Thus, for example, Kuwait initially resisting contributing to the GCC's "Peninsula Shield" force, attempting instead to dispatch a medical convoy, which was at least initially refused entry at Bahrain Airport (sources disagree about whether it was eventually allowed to enter). Finally, after considerable political pressure from Kuwait's Salafi parliamentarians (as we discussed here), the country did dispatch a naval force, though it's not clear how many warships Bahraini protesters currently possess. The over/under on that is 0.5, and I'd take the under.

Yet in the end, of course the matter is not up to Kuwait. As quoted above, the delegation is "awaiting instructions"--that is to say, they are awaiting an invitation from Bahrain. How likely is it, then, that the Bahraini government and more importantly the opposition would agree to Kuwaiti mediation?

The events of today--what was billed as the Second Day of Rage--may offer some indication. It seems clear that the turnout failed to match expectations (despite a heavier-than-normal police presence), and that a large part of the reason was the position of al-Wifaq. Distancing itself from this Day of Rage II, the society said that it "affirms the need to protect safety and lives and not to give the killers the opportunity to shed blood." The thousands who gathered for the Friday sermon of Sh. 'Isa Qasim, accordingly, did not continue on to a customary post-prayer rally; they simply returned home.

As always seems to happen, then, we have seemingly reached the point where al-Wifaq and other (Shi'a) opposition societies diverge, with al-Wifaq opting for participation via the standard political channels, the latter groups continuing their rejection of the whole process on principle. Of course, with al-Musheimi', Sh. 'Abd al-Wahhab, and Ebrahim Sharif all in state custody, al-Haqq, al-Wafa', and Wa'ad are themselves operating with reduced organizational power.)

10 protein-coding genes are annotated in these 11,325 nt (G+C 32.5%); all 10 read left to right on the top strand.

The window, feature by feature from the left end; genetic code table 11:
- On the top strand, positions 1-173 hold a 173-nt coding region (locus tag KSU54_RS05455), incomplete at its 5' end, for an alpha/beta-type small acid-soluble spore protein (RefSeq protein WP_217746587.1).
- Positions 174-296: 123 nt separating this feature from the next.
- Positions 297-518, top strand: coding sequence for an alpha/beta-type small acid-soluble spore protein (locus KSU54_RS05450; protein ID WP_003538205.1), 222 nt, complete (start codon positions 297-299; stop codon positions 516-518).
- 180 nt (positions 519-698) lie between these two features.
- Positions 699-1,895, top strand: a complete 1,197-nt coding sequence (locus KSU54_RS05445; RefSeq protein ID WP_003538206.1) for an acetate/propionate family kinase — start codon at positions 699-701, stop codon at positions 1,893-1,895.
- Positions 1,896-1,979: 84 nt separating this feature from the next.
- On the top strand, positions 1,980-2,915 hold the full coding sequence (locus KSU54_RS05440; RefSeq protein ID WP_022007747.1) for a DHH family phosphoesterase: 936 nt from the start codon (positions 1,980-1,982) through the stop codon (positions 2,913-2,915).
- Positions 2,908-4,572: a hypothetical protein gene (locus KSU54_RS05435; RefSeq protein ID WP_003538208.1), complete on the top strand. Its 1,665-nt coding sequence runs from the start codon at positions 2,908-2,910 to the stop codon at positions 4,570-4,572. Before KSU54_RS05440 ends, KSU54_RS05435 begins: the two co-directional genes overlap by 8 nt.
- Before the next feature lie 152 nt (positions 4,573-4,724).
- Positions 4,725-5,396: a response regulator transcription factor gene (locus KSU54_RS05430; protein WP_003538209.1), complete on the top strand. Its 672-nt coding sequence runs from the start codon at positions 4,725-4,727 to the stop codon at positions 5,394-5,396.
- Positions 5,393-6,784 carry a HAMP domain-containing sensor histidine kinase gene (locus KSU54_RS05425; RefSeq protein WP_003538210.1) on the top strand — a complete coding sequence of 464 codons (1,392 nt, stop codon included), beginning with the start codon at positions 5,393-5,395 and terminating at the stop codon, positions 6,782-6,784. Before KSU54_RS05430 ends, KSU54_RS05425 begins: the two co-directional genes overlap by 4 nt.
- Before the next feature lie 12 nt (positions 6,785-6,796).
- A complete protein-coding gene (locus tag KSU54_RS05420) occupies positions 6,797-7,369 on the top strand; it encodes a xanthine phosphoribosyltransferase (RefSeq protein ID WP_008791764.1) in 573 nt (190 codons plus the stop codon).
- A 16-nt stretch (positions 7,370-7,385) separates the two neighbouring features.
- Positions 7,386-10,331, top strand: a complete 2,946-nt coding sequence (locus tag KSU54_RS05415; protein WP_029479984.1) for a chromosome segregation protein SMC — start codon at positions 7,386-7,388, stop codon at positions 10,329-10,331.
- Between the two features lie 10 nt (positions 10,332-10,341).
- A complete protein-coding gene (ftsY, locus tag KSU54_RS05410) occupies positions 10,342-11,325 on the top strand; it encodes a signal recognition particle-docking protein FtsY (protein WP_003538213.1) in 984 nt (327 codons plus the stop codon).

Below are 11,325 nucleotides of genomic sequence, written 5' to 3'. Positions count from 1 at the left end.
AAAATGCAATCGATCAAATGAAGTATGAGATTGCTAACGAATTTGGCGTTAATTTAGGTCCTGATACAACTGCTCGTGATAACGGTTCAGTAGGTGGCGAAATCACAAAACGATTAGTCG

Even if it hasn't (or won't) agree(d) to Kuwaiti mediation, then, it is apparent that al-Wifaq will soon be heading back to the bargaining table. The question is how many are likely to follow them.

Depicting Division

As I've mentioned elsewhere, in 2009 I conducted a mass political survey of ordinary Bahraini citizens, a survey based on a nationally-representative sample of almost 500 Bahraini households spread across the entire island, from al-Zallaq to Samaheej. As far as I know, this is the first independent, national-level, socio-political survey to have been administered in Bahrain since Fuad Khuri's work in the 1970s referenced in his book "Tribe and State in Bahrain."

The survey itself was rather lengthy, far too long to reproduce to any extent here. The results of it form the basis of my dissertation, "Ethnic Conflict and Political Mobilization in the Arab Gulf," and will be published officially sometime in the fall.

In any case, I thought it would be illustrative to share some survey results now, particularly as the insights from the survey project are as relevant now as they are ever likely to be.

The first illustration depicts the extent of Sunni-Shi'i division among ordinary Bahraini citizens regarding the question of government satisfaction. In particular, respondents were asked to rate their level of satisfaction with overall government performance on a 1 to 10 scale, where 1 meant "entirely unsatisfied" and 10 meant "completely satisfied." The Arabic is:

على فرض وجود مقياس من 1-10 لقياس مدى رضائك على أداء حكومة البحرين، بحيث 1 تعني أنك غير راضٍ على الإطلاق عن أدائها، و10 تعنى أنك راض ٍجداً على أدائها، إلى أي درجة أنت راضٍ عن أداء الحكومة؟

The picture that emerges, then, is one of near perfect ethnic polarization: whereas some 90% of Sunnis report being more satisfied than unsatisfied (i.e., report a score of 5 or above), an almost equal proportion (82%) of Shi‘a express exactly the reverse opinion, with a full 36% replying that they are “not at all satisfied” (“غير راضٍ على الإطلاق”). Thus, at the same time that a clear one-third of Bahraini Shi‘a assign the government the lowest possible grade of overall satisfaction, less than one in ten Sunnis supplies anything more negative than a neutral evaluation of government performance.

An even starker contrast emerges concerning the issue of human rights violations in Bahrain. Respondents were asked to what extent non-respect for human rights in the country is justified in order to maintain national security, today a timely question today indeed. In Arabic:

إلی أي درجة تعتقد أن عدم احترام حقوق الإنسان في البحرين للحفاظ علی الأمن مبرّر؟

At the same time that a combined 64% of Bahrain's Sunnis respond that sacrificing human rights in the name of security is justified to a “high” (25% of respondents) or “moderate” degree (39%), the vast majority (69%) of Shi‘is reject this notion outright, deeming it “not at all” justified, compared to less than one-quarter of Sunnis. Once again, then, we have a clear visual indication of the extent of ethnic division in Bahrain regarding the proper handling of the country’s political opponents and others whose “human rights” would be set aside in the execution of "public safety."